If you have an open and positive approach to food this will pass down to your children. From a very young age they read the tiniest expression on our faces so if you show displeasure or distain they will pick up on it. Get them involved in food. I don’t just mean by cooking but talk to them about food, let them know where food comes from. Take them to the market and encourgae them to try different things. We love to forage, that doesn’t have to be complicated, it can be as simple as picking Blackberries or Wild Strawberries which are easy to identify. A positive approach from you will pay dividends.
DON’T FORCE THEM TO EAT EVERYTHING:
Children are all different sizes and have different appetites. For example with the twins, one is a full head taller then the other so naturally has a bigger appetite. We set a target for what we are happy with, I feed them off smaller size plates than ours and as long as we are happy that they’ve eaten enough of everything then it’s ok to leave a small bit behind.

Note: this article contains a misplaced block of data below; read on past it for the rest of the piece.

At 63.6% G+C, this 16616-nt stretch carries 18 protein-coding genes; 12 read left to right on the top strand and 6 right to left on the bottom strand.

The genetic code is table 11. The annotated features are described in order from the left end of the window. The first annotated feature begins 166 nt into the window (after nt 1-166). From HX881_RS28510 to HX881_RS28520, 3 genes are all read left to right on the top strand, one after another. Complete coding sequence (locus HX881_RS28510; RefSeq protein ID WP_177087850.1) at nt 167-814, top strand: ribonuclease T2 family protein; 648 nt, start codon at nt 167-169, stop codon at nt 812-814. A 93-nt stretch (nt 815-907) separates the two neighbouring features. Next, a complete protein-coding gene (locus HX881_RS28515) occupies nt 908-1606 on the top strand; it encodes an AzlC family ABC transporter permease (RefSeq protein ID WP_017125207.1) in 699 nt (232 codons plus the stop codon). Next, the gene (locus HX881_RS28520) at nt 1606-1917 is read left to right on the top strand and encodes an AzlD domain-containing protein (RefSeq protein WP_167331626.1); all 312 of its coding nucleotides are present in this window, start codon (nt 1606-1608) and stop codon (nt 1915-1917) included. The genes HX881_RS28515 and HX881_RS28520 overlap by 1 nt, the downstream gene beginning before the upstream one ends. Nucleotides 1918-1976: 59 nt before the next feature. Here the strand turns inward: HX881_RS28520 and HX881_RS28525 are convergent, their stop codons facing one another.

LIMIT THE SNACKS ESPECIALLY THE SWEET AND SUGARY ONES:
Lets face it, we live in an age when we are under huge pressure from marketing companies AND OUR CHILDREN who are so savvy! In the younger years I tended to offer savoury snacks like the olives and dolmades above as I wanted to develop a savoury palate so I kept them clear of sugary sweet things. Always remember it is ok to say NO, you are the parent which makes YOU the boss!
If you give them a huge feed when they come in from school then they aren’t going to be hungry for dinner. My boys get a small snack after school so I’m sure they are well hungry by dinner time. In fact the youngest two accuse me of trying to starve them half the time but I know it’s ok as dinner goes down so well and they have survived 9 years of me!
VARY YOUR MEALS: